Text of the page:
Comic Didn’t Promote Dialogue
To the Editor:
Most people I know would view the comparison of a women- only space to segregation to be false and cruel. This is addressed to those of you that think this is just and correct. First of all, I am an African-American woman who lives in Baldwin. This cartoon [by sophomore Patrick Schwemmer in last week’s Review] affects me as a house member, as a feminist working through the ways in which race and gender oppression intersect and as the descendant of people who have lived through segregation and slavery.
In looking at the relevance the discussion of safe spaces and segregation has today, it is important that we look at the experiences of black women who live within spaces such as Baldwin. This cartoon denies our existence and our agency. What options does the “black” figure in the cartoon have after ze realizes that ze cannot enter the “white only safe space”? Does ze simply turn and walk away? This house, and other houses on this campus are a response to oppression. We create a space for ourselves. In the case of Baldwin, where there is not a house for Asian-American feminists, Latina feminists and African-American feminists, among many others, we have to work within this space to resist the oppression we feel throughout our lives. Is it assumed that women of color do not live here just because this house is viewed as (and I believe is) a space for white women? How do the three African-American women (out of 34) deal with the oppression we face within these walls and throughout this campus? This event has sparked a lot of debate in Baldwin; it is one of the few times race has been mentioned. If it is so easy to ignore the fact that race exists when dealing solely with gender oppression, why are black women used to point out inequalities between white men and white women? Why is it justified for white women to discuss race only when and as soon as their space is attacked, yet refuse to discuss the racism they perpetuate daily in their lives? People must address how the agency of black women and other women of color who live in Baldwin is being ignored –– are we tokens in this space or are we fighting for our voices to be heard? Can this discussion take place without acknowledgement of our gender, race and experience?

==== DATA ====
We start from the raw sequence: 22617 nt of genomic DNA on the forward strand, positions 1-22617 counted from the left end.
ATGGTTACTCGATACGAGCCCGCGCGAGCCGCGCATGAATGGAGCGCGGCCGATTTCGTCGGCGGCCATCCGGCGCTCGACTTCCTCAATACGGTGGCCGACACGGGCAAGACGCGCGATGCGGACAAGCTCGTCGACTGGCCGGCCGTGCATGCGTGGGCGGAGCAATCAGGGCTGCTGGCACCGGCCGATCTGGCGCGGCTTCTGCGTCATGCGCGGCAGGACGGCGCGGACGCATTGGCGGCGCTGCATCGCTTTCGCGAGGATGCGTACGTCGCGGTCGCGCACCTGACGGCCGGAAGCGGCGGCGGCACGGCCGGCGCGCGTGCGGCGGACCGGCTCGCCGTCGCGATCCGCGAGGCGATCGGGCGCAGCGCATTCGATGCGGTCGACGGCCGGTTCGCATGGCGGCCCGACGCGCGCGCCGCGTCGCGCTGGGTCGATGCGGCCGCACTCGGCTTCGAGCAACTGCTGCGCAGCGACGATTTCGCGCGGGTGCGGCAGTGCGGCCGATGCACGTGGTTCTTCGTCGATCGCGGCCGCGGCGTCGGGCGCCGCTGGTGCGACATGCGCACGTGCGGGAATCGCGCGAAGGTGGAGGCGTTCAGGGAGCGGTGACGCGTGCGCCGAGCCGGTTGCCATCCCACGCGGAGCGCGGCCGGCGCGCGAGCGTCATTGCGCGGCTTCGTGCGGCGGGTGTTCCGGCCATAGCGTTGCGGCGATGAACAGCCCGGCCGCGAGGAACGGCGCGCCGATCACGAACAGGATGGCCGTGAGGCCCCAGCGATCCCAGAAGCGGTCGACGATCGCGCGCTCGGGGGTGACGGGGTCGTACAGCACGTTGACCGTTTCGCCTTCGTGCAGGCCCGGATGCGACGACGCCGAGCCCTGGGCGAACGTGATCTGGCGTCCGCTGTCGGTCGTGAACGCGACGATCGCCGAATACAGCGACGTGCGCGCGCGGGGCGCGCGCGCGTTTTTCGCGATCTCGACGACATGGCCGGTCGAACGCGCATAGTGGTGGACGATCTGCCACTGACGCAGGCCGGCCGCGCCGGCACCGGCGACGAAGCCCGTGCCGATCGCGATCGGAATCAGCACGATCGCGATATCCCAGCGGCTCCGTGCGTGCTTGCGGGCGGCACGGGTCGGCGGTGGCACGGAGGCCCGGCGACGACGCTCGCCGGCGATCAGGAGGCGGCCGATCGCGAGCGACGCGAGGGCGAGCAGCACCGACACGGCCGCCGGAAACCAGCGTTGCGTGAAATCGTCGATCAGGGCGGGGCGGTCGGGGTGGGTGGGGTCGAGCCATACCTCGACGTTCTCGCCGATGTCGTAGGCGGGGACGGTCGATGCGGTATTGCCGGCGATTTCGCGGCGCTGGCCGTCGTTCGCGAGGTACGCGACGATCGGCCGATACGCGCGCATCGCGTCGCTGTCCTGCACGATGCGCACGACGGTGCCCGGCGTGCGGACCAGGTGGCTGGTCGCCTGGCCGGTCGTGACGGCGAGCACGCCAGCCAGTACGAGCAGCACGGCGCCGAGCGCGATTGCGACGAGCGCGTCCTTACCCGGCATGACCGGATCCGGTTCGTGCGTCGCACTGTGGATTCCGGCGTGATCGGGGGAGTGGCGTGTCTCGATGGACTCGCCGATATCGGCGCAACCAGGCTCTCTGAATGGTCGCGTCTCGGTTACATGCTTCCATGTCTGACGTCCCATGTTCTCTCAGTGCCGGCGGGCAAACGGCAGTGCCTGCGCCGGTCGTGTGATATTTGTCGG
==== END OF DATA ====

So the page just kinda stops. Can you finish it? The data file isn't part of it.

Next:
Finally, getting down to what this whole issue is really about –– white male safe space. Why do you need one when the whole world is your safe space? If you feel oppressed on this campus that is fine, we can work with that. I’m sure many safe spaces on this campus would be happy to have real dialogue with you all. But don’t expect other people to work against ending the oppression you face when you have no interest in ending ours. Spend some time thinking about who you are, where you come from, and what that means and then get back to us when you are ready for REAL constructive dialogue.
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